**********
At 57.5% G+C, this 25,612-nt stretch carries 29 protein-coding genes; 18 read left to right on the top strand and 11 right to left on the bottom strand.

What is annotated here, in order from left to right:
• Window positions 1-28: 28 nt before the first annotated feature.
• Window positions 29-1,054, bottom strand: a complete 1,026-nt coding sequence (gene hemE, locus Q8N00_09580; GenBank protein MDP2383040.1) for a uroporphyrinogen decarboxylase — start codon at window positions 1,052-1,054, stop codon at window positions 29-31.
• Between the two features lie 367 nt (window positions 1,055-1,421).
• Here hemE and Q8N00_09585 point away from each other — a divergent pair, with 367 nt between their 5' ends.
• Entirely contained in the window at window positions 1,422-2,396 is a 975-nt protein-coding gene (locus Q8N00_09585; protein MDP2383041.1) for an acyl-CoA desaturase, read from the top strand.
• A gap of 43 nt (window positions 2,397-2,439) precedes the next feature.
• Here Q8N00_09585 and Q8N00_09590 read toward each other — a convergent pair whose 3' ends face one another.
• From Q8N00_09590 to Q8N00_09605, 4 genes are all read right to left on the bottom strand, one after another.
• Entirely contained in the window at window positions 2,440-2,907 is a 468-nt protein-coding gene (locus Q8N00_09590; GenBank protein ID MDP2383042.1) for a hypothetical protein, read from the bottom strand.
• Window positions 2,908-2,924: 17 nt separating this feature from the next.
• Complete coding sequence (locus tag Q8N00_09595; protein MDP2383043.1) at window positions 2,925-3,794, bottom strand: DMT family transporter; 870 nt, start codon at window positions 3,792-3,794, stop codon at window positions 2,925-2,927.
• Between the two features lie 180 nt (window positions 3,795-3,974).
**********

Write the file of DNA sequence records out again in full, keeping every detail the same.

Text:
At 57.5% G+C, this 25,612-nt stretch carries 29 protein-coding genes; 18 read left to right on the top strand and 11 right to left on the bottom strand.

What is annotated here, in order from left to right:
• Window positions 1-28: 28 nt before the first annotated feature.
• Window positions 29-1,054, bottom strand: a complete 1,026-nt coding sequence (gene hemE, locus Q8N00_09580; GenBank protein MDP2383040.1) for a uroporphyrinogen decarboxylase — start codon at window positions 1,052-1,054, stop codon at window positions 29-31.
• Between the two features lie 367 nt (window positions 1,055-1,421).
• Here hemE and Q8N00_09585 point away from each other — a divergent pair, with 367 nt between their 5' ends.
• Entirely contained in the window at window positions 1,422-2,396 is a 975-nt protein-coding gene (locus Q8N00_09585; protein MDP2383041.1) for an acyl-CoA desaturase, read from the top strand.
• A gap of 43 nt (window positions 2,397-2,439) precedes the next feature.
• Here Q8N00_09585 and Q8N00_09590 read toward each other — a convergent pair whose 3' ends face one another.
• From Q8N00_09590 to Q8N00_09605, 4 genes are all read right to left on the bottom strand, one after another.
• Entirely contained in the window at window positions 2,440-2,907 is a 468-nt protein-coding gene (locus Q8N00_09590; GenBank protein ID MDP2383042.1) for a hypothetical protein, read from the bottom strand.
• Window positions 2,908-2,924: 17 nt separating this feature from the next.
• Complete coding sequence (locus tag Q8N00_09595; protein MDP2383043.1) at window positions 2,925-3,794, bottom strand: DMT family transporter; 870 nt, start codon at window positions 3,792-3,794, stop codon at window positions 2,925-2,927.
• Between the two features lie 180 nt (window positions 3,795-3,974).